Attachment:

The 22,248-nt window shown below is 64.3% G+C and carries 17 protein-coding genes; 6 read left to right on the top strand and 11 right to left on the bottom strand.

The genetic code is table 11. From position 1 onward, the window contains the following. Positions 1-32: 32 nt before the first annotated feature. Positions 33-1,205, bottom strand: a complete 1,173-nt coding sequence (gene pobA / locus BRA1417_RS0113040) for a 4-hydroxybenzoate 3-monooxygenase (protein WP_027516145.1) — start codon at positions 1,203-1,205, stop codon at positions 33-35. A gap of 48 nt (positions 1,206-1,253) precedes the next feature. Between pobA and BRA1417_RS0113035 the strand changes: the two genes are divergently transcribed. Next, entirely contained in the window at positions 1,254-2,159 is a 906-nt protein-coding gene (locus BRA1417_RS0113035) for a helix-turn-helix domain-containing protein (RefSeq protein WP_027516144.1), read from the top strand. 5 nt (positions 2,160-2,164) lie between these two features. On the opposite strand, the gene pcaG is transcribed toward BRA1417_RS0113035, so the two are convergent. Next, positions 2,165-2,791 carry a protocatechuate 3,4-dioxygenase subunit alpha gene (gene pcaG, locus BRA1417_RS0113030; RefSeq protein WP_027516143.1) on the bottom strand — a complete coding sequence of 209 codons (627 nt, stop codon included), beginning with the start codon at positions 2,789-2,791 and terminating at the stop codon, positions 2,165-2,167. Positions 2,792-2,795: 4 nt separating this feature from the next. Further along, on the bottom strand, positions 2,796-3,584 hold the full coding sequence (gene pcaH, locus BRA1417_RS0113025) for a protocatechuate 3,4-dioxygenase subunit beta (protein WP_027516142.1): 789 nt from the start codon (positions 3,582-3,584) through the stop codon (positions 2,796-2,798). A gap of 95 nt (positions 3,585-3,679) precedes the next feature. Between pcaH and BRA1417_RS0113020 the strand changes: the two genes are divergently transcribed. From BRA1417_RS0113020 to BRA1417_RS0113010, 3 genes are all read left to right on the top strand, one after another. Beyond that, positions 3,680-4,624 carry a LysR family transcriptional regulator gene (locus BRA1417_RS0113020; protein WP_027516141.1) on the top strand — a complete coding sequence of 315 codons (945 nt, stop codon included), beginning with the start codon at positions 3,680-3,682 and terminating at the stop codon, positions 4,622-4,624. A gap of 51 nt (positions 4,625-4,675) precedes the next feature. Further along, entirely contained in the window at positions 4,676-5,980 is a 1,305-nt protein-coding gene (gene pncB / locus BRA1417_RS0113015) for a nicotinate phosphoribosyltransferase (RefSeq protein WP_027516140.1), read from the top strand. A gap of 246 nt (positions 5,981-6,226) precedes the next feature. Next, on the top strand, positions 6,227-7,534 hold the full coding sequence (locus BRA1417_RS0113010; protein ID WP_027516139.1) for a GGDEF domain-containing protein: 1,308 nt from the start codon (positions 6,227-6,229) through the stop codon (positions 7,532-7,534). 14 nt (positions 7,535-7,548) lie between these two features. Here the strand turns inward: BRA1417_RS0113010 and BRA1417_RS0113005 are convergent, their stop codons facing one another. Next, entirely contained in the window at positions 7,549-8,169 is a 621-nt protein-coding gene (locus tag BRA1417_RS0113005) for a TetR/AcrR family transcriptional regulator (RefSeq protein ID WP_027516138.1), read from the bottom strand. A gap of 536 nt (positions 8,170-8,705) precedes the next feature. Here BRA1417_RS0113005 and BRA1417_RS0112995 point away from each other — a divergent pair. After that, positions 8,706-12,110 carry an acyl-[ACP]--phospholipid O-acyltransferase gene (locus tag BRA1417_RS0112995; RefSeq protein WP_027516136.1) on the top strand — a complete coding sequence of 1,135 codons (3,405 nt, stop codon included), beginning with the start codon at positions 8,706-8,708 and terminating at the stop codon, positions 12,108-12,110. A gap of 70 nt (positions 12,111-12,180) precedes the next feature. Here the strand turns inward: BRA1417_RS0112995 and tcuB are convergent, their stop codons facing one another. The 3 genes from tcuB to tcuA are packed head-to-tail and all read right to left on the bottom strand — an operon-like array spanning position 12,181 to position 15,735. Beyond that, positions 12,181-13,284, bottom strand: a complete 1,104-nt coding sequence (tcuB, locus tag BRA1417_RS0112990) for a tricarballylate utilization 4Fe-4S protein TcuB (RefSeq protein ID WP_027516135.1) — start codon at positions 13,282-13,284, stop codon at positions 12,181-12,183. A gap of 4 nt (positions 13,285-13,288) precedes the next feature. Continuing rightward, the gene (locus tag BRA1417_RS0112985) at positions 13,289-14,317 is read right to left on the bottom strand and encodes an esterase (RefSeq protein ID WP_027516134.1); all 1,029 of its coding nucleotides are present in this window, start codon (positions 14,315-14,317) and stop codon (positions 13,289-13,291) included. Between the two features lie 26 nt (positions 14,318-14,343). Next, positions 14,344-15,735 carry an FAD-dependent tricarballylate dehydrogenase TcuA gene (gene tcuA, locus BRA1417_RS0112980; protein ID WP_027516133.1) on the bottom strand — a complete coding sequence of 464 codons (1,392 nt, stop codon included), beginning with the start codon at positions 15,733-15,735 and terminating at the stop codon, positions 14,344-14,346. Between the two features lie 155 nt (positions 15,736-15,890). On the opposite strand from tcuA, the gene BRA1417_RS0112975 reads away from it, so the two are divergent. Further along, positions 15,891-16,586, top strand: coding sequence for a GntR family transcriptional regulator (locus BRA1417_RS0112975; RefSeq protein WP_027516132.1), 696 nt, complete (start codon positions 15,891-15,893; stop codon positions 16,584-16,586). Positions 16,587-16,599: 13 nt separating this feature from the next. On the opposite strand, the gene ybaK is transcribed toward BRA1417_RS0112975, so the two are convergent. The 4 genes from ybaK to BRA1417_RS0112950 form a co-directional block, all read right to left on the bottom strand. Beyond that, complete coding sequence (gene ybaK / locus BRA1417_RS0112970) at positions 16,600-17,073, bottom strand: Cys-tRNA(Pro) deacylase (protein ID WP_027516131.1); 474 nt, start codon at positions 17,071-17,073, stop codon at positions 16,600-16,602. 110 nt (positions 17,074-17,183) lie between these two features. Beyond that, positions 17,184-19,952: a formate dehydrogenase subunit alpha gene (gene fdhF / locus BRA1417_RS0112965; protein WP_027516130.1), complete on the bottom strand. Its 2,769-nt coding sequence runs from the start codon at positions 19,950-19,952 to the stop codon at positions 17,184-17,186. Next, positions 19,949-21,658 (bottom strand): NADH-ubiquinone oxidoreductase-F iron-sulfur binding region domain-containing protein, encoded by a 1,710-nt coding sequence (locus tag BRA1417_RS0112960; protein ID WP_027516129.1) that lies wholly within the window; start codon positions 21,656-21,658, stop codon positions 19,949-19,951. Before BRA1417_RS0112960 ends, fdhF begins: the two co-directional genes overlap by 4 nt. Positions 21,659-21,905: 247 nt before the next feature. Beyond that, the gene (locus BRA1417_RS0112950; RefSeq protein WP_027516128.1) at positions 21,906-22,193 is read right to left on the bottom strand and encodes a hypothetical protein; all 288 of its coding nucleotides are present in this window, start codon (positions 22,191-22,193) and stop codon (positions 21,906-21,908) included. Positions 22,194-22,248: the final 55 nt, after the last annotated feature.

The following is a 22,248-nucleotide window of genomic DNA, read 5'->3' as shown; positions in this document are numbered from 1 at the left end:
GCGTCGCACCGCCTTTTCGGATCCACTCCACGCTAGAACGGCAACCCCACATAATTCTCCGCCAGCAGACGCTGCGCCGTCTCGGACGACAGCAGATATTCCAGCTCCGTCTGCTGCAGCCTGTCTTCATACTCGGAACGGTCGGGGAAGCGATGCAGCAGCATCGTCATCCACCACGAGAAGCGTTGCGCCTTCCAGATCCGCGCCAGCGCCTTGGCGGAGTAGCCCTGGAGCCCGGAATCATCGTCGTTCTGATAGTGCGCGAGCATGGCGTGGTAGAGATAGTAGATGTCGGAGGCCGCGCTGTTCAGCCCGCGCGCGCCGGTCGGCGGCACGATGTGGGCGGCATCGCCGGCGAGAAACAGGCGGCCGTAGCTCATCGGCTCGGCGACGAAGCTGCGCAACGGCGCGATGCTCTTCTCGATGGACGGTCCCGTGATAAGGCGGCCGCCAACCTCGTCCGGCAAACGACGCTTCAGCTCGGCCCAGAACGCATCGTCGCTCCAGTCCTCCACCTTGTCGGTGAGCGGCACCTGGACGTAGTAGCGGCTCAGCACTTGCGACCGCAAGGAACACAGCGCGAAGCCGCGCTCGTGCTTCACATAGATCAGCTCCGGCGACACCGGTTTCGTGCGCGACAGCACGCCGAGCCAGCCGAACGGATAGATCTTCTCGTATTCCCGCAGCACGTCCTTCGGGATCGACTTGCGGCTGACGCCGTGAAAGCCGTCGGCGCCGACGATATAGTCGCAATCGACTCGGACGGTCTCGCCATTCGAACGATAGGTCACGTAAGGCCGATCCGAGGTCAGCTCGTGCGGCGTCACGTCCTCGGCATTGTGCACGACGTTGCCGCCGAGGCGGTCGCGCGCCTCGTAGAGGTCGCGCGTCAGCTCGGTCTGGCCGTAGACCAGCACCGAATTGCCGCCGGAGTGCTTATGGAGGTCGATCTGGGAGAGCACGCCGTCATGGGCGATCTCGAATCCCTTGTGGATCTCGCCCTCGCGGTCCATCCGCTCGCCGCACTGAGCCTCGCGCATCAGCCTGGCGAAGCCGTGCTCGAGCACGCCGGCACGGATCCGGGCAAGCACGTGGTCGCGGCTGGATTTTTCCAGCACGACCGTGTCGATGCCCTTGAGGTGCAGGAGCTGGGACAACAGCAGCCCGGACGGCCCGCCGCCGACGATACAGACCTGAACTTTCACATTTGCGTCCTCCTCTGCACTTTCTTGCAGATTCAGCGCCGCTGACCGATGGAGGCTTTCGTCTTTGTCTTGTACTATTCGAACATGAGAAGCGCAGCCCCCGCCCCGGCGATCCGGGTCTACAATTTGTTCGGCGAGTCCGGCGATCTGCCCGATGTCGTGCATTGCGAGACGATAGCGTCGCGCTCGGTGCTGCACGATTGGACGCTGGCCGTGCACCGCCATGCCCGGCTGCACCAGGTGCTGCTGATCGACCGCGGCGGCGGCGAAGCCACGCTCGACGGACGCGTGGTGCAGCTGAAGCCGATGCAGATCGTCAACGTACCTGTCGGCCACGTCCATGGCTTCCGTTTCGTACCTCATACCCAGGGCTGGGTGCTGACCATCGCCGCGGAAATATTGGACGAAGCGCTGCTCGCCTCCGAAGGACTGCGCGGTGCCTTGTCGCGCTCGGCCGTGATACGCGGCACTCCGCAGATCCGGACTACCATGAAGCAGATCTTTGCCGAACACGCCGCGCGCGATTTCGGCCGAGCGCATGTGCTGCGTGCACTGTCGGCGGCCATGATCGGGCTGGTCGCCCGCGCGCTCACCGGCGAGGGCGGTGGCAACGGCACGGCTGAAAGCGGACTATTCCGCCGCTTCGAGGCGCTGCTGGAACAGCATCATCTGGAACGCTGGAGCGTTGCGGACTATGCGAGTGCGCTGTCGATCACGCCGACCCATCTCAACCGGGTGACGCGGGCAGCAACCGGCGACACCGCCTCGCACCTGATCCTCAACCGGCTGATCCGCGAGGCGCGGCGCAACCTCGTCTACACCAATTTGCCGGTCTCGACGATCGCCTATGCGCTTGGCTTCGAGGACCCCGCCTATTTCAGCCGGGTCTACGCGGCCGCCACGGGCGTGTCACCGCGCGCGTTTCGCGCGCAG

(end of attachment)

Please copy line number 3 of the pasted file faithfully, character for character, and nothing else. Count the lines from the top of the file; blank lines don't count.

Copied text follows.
The following is a 22,248-nucleotide window of genomic DNA, read 5'->3' as shown; positions in this document are numbered from 1 at the left end: